Train for a Career on Your Timeline
Thousands of jobs are available across Alabama that require more than a high school diploma but less than a four-year degree. Alabama’s community colleges provide the short-term or long-term training you need to get the job you want. In some cases, a few short weeks is all it takes to earn the credential you need to enter your career of choice. Our community colleges offer a wide array of education and training programs that result in several levels of credentials. Let this page be your starting point. Then, contact an ACCS college near you to begin your success story today.
ACCS Success Video: Marcia Irwin
Looking for a new career, Marcia Irwin enrolled in Manufacturing Skill Standards Council (MSSC) training courses at Jefferson State Community College without any manufacturing experience. Upon completion, Marcia attended a job fair and gained employment at Schnellecke Logistics, a Mercedes supplier, within two weeks.
What is a Credential?
Listing a credential on your resume states to employers that you have learned a specific educational or work-related skill set. Credentials often involve training and assessments to verify that you are qualified to work in a specific type of job or study in a certain academic field. Some credentials are “industry-recognized,” which means they are endorsed by a nationally recognized trade association or organization.
Obtaining credentials at ACCS’ community colleges show employers that our students have the advanced skills that are needed to be successful in the world’s constantly changing workforce.
We work closely with industry leaders and four-year universities to ensure that the credentials our colleges offer involve the most-up-to-date instruction for your career choice.
Types of Credentials You Can Gain with ACCS
You can get on the fast track to a new career – or retrain for advancement – by enrolling in ACCS certificate programs that qualify you to start working as soon as possible. Opportunities for new certificates continue to be added based on the needs of Alabama’s workforce. Some certificates are nationally recognized, such as safety-related certificates awarded by OSHA (Occupational Safety and Health Administration). Many of these certificates are time-sensitive, which means you may have to meet ongoing requirements after college to keep the certificate up-to-date.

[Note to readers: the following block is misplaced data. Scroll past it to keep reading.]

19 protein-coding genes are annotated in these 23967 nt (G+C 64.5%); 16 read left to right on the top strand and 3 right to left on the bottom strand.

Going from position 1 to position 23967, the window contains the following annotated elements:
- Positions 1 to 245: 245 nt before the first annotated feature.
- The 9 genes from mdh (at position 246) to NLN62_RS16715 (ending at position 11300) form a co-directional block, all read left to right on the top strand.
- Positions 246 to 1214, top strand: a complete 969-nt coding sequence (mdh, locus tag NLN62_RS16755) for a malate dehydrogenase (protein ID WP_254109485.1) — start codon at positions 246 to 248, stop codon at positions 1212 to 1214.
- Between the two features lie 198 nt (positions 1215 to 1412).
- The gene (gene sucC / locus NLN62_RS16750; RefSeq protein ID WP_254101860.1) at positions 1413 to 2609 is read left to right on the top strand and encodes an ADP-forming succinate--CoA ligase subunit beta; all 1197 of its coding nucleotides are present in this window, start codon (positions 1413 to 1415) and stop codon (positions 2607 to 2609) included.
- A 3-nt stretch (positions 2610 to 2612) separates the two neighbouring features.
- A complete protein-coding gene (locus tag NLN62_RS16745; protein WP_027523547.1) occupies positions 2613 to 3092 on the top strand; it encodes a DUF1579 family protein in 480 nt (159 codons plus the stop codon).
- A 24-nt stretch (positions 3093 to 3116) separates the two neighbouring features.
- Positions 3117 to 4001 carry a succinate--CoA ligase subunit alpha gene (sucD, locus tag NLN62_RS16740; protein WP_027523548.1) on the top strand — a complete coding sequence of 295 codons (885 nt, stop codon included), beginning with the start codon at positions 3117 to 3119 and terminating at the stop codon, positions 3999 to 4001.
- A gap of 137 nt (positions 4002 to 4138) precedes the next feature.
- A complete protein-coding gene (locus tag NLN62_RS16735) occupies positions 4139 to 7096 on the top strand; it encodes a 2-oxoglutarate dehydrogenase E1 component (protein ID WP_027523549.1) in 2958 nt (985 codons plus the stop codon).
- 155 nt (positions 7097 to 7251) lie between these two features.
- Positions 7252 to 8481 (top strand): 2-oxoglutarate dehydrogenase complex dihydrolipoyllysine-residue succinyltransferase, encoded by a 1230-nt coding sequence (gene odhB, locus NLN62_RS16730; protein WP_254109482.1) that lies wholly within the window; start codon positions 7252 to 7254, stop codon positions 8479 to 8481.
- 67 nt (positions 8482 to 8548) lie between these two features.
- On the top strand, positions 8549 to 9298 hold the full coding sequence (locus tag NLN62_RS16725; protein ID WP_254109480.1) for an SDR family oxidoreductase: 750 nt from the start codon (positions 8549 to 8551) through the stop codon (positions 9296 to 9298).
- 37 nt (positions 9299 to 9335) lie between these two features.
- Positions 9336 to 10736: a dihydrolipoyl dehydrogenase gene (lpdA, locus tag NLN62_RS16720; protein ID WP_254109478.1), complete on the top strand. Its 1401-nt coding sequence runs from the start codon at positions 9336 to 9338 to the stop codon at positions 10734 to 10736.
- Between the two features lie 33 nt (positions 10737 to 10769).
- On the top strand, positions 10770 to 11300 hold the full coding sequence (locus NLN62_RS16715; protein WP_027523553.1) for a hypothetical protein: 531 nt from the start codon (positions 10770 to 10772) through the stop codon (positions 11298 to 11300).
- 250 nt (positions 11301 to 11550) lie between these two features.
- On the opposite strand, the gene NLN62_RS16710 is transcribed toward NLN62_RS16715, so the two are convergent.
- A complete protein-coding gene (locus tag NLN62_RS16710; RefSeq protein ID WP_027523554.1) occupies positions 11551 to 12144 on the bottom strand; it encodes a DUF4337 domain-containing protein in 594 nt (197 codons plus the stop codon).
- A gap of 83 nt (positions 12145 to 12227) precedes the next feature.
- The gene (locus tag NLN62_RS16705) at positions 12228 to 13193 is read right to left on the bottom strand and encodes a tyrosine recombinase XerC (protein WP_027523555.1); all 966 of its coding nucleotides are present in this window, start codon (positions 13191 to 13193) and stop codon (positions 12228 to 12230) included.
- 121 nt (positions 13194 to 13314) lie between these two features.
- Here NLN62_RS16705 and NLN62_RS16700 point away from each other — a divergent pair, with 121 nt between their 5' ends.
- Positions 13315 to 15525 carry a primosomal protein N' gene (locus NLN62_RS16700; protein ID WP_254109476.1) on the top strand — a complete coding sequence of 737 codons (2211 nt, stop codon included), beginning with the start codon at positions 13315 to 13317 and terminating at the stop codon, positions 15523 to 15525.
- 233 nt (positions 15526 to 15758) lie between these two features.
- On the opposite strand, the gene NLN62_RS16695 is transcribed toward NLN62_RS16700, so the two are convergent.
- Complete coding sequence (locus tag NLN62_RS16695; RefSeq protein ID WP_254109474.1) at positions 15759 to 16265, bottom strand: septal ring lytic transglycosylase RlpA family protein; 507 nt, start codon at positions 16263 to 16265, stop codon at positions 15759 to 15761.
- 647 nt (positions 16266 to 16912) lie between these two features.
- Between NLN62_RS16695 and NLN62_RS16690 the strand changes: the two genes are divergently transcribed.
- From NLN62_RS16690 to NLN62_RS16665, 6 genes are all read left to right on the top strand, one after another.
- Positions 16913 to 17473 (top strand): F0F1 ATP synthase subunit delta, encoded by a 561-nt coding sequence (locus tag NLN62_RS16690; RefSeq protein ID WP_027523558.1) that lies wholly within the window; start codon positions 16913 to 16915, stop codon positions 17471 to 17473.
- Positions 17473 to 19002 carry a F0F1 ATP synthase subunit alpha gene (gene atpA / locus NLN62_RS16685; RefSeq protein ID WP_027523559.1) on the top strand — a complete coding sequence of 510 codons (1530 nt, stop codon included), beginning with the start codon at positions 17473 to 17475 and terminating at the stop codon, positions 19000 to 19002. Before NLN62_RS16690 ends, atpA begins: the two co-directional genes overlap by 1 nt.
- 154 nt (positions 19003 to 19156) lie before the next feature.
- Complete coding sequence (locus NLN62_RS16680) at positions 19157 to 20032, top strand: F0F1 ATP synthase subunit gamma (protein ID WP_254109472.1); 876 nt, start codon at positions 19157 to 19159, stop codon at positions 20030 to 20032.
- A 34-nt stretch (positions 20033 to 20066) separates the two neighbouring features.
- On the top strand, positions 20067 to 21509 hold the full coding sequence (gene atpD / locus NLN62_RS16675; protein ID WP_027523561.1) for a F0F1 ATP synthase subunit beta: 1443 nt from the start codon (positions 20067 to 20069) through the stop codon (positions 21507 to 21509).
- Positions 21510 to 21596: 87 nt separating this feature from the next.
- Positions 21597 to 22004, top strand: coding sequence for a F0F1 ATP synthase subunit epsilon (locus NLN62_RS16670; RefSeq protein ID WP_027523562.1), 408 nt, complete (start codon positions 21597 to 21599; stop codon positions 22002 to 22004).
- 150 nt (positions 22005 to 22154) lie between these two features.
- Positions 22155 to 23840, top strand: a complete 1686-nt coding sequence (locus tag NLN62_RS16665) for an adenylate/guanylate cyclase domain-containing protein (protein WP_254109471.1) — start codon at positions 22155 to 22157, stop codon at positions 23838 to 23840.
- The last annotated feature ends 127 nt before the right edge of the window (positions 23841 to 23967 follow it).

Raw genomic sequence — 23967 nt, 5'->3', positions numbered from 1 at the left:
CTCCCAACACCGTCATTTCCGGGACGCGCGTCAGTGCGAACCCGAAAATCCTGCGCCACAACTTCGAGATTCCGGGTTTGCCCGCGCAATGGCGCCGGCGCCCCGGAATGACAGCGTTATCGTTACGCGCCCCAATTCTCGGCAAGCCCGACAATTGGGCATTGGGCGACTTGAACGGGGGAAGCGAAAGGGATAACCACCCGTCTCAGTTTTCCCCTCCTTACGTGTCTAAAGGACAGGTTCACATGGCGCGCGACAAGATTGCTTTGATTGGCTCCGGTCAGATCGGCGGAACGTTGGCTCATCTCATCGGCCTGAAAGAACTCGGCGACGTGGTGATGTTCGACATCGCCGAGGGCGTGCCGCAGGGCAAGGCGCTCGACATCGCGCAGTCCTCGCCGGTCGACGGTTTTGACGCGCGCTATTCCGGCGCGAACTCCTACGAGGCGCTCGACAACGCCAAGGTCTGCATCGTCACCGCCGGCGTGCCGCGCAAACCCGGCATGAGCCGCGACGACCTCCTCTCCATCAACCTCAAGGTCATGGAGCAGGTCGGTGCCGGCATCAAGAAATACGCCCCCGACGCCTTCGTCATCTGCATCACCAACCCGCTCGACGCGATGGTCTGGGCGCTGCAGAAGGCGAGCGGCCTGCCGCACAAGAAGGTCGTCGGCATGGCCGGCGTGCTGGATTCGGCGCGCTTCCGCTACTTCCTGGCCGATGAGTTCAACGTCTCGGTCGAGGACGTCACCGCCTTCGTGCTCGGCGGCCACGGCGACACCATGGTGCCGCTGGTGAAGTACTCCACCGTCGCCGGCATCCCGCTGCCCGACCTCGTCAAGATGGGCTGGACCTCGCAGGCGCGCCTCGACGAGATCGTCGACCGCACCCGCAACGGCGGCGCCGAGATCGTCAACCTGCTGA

Any program between 9 and 29 credit hours (or between three and 10 classes) that you successfully pass can be awarded a short certificate through ACCS. Short certificates in fields such as childhood development, computer information systems, machinery, and welding offer a foundational understanding of the work in the field and can generally be completed in less than one year.
Stackable certificates are a combination of short and long certificates that you earn in classes while seeking an associate’s degree. Stackable certificates, such as in engineering technology, industrial electronics, and welding, allow you to work in a job that requires advanced knowledge no matter if you choose not to finish course work for a full degree.
Our colleges award three degrees: an Associate in Applied Science (A.A.S.), Associate in Arts (A.A.) or an Associate in Science (A.S.). Each degree requires the completion of at least 60 semester credit hours (or about two years) in a field of study.
An Associate in Applied Science (A.A.S.) degree prepares students for employment. If you want an associate’s degree but do not intend to transfer to a four-year college or university, you can study for an A.A.S. While the A.A.S. requires the same minimum number of credit hours to graduate as an A.S. or A.A., non-academic courses within an A.A.S. degree will likely not transfer to a four-year university because the courses are specifically designed for employment.
If you intend to transfer, then you will pursue an A.A. or A.S. The type of degree will depend on the program to which you plan to transfer. The STARS Guide is an important resource for you to use to make sure that your classes successfully transfer.
An academic advisor at any of Alabama’s community colleges is available to assist you with determining which degree is best for your plans.
Similar to a certification, a license is a time-sensitive documentation that grants legal permission for an individual to work in certain regulated careers. Airframe and powerplant (A&P), emergency medical services (EMS) and licensed practical nursing (LPN) are just some of the licensed lines of work for which experienced ACCS instructors train workers.